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Napoleone Bonaparte, who was born in Corsica in 1769 and died in exile on the island of St. Helena in 1821, was once the Emperor of most of Europe. In 1814 he was forced to downsize somewhat, becoming instead emperor of the little Isola d’Elba (Island of Elba) 10 km off the Tuscan coast, which covers an area of just 223 square kilometres. Following his disastrous Russian campaign and defeat at the Battle of Leipzig, the coalition forces, consisting of England, Prussia, Russia, and Austria, conquered Paris in March 1814.
Napoleone was forced to abdicate and choose between Corfu and l’Isola d’Elba as his place of exile. Napoleone choose the latter, and during his 10 months as emperor of Elba brought revolutionary changes to the lives of the local population.
When he arrived on Elba on the 3rd of May 1814, he brought with him a flag of his own design which he presented to the islanders as the bandiera dell’Elba (flag of Elba – see photo below), which is still Elba’s official flag.
On disembarking, he was received with great enthusiasm by the population and presented with the ‘keys’ to the island’s main town, Portoferraio, by the mayor. As the the town keys didn’t actually exist, it is said that the mayor used the keys to his cantina (cellar) and painted them gold! A procession was then formed which went up to the local church where a Te Deum (Thanks giving mass) was celebrated.
Following an uncomfortable first night at the Biscotteria, the council hall, Napoleone decided to restore some buildings for his own residences. The first, situated on the coast, was La Villa dei Mulini (The Villa of the Mills), which was built, as the name suggests, on the site of 4 mills. For his summer residence he chose La Villa di San Martino (see below), in the wooded valley of San Martino. Both these buildings are now museums.
An abandoned church was transformed into a theatre called il Teatro dei Vigilanti (still in use today) in order to host sumptuous feste e balli in maschera (parties and masked balls). Even today these events are still engraved in the memory of the islanders.
However, Napoleone didn’t spend all his time (and money) simply restoring buildings for his personal use. During his stay on the island he carried out a series of improvements to the way things were run, from the control of stray dogs to the administration of public health and a more efficient bureaucracy. He had new wider roads built to allow the passage of carriages, and promoted the island’s iron mining industry. He also built a small glass and ceramic factory that didn’t meet with much success. The port and the merchants profited from the continuous arrival of important guests and the large quantities of supplies needed to sustain the court and garrison.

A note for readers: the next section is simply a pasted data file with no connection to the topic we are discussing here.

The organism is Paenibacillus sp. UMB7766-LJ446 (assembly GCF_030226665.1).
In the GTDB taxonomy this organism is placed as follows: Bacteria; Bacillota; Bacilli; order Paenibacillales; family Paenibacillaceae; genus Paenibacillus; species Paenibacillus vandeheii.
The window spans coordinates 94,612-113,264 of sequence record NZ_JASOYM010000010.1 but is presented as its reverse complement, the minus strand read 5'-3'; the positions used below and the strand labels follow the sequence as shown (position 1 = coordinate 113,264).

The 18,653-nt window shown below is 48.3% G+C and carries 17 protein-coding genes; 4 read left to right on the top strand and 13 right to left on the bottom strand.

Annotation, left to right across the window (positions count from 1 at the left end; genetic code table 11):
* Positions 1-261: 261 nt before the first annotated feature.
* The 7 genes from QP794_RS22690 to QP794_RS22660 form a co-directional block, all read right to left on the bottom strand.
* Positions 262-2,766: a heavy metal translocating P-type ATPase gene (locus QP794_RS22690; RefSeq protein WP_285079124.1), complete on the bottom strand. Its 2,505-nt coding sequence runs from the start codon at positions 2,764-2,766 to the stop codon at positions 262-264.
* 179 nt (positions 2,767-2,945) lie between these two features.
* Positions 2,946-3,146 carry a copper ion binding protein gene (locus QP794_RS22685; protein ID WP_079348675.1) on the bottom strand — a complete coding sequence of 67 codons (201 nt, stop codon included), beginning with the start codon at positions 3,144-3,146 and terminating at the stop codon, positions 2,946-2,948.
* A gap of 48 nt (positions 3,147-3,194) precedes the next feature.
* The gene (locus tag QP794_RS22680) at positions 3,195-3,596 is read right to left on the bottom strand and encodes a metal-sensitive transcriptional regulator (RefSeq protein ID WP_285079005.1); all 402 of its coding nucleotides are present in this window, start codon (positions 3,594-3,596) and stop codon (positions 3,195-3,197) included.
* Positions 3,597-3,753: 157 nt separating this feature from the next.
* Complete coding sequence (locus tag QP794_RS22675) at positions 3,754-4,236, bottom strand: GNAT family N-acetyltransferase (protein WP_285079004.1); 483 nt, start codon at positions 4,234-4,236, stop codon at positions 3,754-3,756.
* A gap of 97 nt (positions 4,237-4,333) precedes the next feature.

Napoleon’s wife, Maria Luisa, daughter of the Austrian emperor, never set foot on l’Isola d’Elba. However, three women did come to visit him: his mother Letizia, who is said to have fallen in love with the island; his favourite sister, Paolina Borghese, who brought to this little island a taste of the latest fashion from Paris; and for just a few days Napoleon’s Polish mistress, Maria Walewska, with their son Alessandro.
Despite all the work he poured into this little island, Napoleone had not abandoned hope of a return to the European scene. Having intuited that his enemies were planning to send him to a more out of the way and less pleasant exile, Napoleon started planning his escape from Elba. On the night of the 26th of February 1815 he took advantage of the absence of the British colonel Campbell, captain of the fleet that guarded the former French emperor, to carry out his escape plan at the end of a masquerade party. Napoleon boarded the French brig Incostant, which in the previous 10 days had been repainted and refilled with water, food and weapons. He was followed by a small fleet containing a total of 1,100 men. The convoy travelled westward separately in order not to attract attention.
Napoleone left l’Isola d’Elba for ever, but the Elbani (the people of Elba) never forgot him. Every year on the 5th of May, the anniversary of Napoleon’s death, they celebrate una messa di Requiem in suo suffragio (a requiem mass for his repose).